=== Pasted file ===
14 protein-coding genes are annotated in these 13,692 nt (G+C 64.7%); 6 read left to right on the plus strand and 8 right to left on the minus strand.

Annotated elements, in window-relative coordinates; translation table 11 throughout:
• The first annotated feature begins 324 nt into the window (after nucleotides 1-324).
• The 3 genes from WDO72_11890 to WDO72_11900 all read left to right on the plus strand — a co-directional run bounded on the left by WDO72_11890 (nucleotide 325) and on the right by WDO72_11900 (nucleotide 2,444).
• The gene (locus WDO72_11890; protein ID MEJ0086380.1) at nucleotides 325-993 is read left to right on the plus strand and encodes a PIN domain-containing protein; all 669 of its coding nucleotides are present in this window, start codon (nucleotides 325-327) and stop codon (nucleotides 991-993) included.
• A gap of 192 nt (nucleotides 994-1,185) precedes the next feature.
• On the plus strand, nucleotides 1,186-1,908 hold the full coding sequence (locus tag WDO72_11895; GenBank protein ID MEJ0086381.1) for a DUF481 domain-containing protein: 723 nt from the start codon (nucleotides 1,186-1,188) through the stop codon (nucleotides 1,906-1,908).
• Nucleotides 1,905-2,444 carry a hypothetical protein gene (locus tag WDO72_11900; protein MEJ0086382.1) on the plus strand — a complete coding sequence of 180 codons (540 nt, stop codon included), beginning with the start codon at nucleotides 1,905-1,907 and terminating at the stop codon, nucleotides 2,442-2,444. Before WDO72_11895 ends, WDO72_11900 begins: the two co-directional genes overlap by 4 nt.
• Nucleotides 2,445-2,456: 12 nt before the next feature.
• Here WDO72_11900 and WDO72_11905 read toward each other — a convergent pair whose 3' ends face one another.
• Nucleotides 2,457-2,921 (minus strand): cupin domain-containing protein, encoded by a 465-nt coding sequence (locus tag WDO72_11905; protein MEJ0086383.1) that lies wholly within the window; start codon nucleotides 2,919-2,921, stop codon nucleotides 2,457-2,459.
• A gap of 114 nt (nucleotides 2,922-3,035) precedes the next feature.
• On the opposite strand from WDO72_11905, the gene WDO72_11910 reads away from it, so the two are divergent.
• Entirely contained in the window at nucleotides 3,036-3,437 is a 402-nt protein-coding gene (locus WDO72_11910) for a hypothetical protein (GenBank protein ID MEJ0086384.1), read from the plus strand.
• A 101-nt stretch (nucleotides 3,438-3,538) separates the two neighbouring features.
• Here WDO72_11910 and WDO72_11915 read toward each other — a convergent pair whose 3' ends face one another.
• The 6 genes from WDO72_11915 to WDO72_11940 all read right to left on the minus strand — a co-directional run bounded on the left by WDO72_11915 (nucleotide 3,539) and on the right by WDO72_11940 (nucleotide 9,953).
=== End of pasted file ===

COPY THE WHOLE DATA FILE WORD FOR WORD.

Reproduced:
14 protein-coding genes are annotated in these 13,692 nt (G+C 64.7%); 6 read left to right on the plus strand and 8 right to left on the minus strand.

Annotated elements, in window-relative coordinates; translation table 11 throughout:
• The first annotated feature begins 324 nt into the window (after nucleotides 1-324).
• The 3 genes from WDO72_11890 to WDO72_11900 all read left to right on the plus strand — a co-directional run bounded on the left by WDO72_11890 (nucleotide 325) and on the right by WDO72_11900 (nucleotide 2,444).
• The gene (locus WDO72_11890; protein ID MEJ0086380.1) at nucleotides 325-993 is read left to right on the plus strand and encodes a PIN domain-containing protein; all 669 of its coding nucleotides are present in this window, start codon (nucleotides 325-327) and stop codon (nucleotides 991-993) included.
• A gap of 192 nt (nucleotides 994-1,185) precedes the next feature.
• On the plus strand, nucleotides 1,186-1,908 hold the full coding sequence (locus tag WDO72_11895; GenBank protein ID MEJ0086381.1) for a DUF481 domain-containing protein: 723 nt from the start codon (nucleotides 1,186-1,188) through the stop codon (nucleotides 1,906-1,908).
• Nucleotides 1,905-2,444 carry a hypothetical protein gene (locus tag WDO72_11900; protein MEJ0086382.1) on the plus strand — a complete coding sequence of 180 codons (540 nt, stop codon included), beginning with the start codon at nucleotides 1,905-1,907 and terminating at the stop codon, nucleotides 2,442-2,444. Before WDO72_11895 ends, WDO72_11900 begins: the two co-directional genes overlap by 4 nt.
• Nucleotides 2,445-2,456: 12 nt before the next feature.
• Here WDO72_11900 and WDO72_11905 read toward each other — a convergent pair whose 3' ends face one another.
• Nucleotides 2,457-2,921 (minus strand): cupin domain-containing protein, encoded by a 465-nt coding sequence (locus tag WDO72_11905; protein MEJ0086383.1) that lies wholly within the window; start codon nucleotides 2,919-2,921, stop codon nucleotides 2,457-2,459.
• A gap of 114 nt (nucleotides 2,922-3,035) precedes the next feature.
• On the opposite strand from WDO72_11905, the gene WDO72_11910 reads away from it, so the two are divergent.
• Entirely contained in the window at nucleotides 3,036-3,437 is a 402-nt protein-coding gene (locus WDO72_11910) for a hypothetical protein (GenBank protein ID MEJ0086384.1), read from the plus strand.
• A 101-nt stretch (nucleotides 3,438-3,538) separates the two neighbouring features.
• Here WDO72_11910 and WDO72_11915 read toward each other — a convergent pair whose 3' ends face one another.
• The 6 genes from WDO72_11915 to WDO72_11940 all read right to left on the minus strand — a co-directional run bounded on the left by WDO72_11915 (nucleotide 3,539) and on the right by WDO72_11940 (nucleotide 9,953).